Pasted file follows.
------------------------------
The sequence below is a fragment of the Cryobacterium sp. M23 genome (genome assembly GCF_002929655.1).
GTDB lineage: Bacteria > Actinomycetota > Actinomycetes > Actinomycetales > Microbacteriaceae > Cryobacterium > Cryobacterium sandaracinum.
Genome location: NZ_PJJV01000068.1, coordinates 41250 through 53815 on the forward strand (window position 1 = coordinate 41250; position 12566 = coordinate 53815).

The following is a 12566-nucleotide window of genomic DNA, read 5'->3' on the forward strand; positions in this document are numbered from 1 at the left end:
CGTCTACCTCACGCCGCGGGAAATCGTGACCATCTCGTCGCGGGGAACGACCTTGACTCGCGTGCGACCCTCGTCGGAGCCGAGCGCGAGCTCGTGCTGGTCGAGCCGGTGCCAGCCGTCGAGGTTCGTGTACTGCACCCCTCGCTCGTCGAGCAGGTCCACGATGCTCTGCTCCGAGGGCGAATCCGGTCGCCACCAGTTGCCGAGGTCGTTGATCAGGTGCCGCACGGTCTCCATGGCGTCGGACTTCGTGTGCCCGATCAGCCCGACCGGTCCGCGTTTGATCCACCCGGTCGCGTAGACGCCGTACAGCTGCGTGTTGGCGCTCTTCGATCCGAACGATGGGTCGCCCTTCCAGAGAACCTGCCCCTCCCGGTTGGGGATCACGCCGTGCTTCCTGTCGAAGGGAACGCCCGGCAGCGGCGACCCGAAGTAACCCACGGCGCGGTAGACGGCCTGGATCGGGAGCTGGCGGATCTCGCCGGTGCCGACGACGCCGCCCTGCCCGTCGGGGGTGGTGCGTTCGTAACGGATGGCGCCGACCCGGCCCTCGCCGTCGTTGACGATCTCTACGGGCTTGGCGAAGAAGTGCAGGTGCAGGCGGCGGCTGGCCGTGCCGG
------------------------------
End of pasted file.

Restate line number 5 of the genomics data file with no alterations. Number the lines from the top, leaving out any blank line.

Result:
CGTCTACCTCACGCCGCGGGAAATCGTGACCATCTCGTCGCGGGGAACGACCTTGACTCGCGTGCGACCCTCGTCGGAGCCGAGCGCGAGCTCGTGCTGGTCGAGCCGGTGCCAGCCGTCGAGGTTCGTGTACTGCACCCCTCGCTCGTCGAGCAGGTCCACGATGCTCTGCTCCGAGGGCGAATCCGGTCGCCACCAGTTGCCGAGGTCGTTGATCAGGTGCCGCACGGTCTCCATGGCGTCGGACTTCGTGTGCCCGATCAGCCCGACCGGTCCGCGTTTGATCCACCCGGTCGCGTAGACGCCGTACAGCTGCGTGTTGGCGCTCTTCGATCCGAACGATGGGTCGCCCTTCCAGAGAACCTGCCCCTCCCGGTTGGGGATCACGCCGTGCTTCCTGTCGAAGGGAACGCCCGGCAGCGGCGACCCGAAGTAACCCACGGCGCGGTAGACGGCCTGGATCGGGAGCTGGCGGATCTCGCCGGTGCCGACGACGCCGCCCTGCCCGTCGGGGGTGGTGCGTTCGTAACGGATGGCGCCGACCCGGCCCTCGCCGTCGTTGACGATCTCTACGGGCTTGGCGAAGAAGTGCAGGTGCAGGCGGCGGCTGGCCGTGCCGG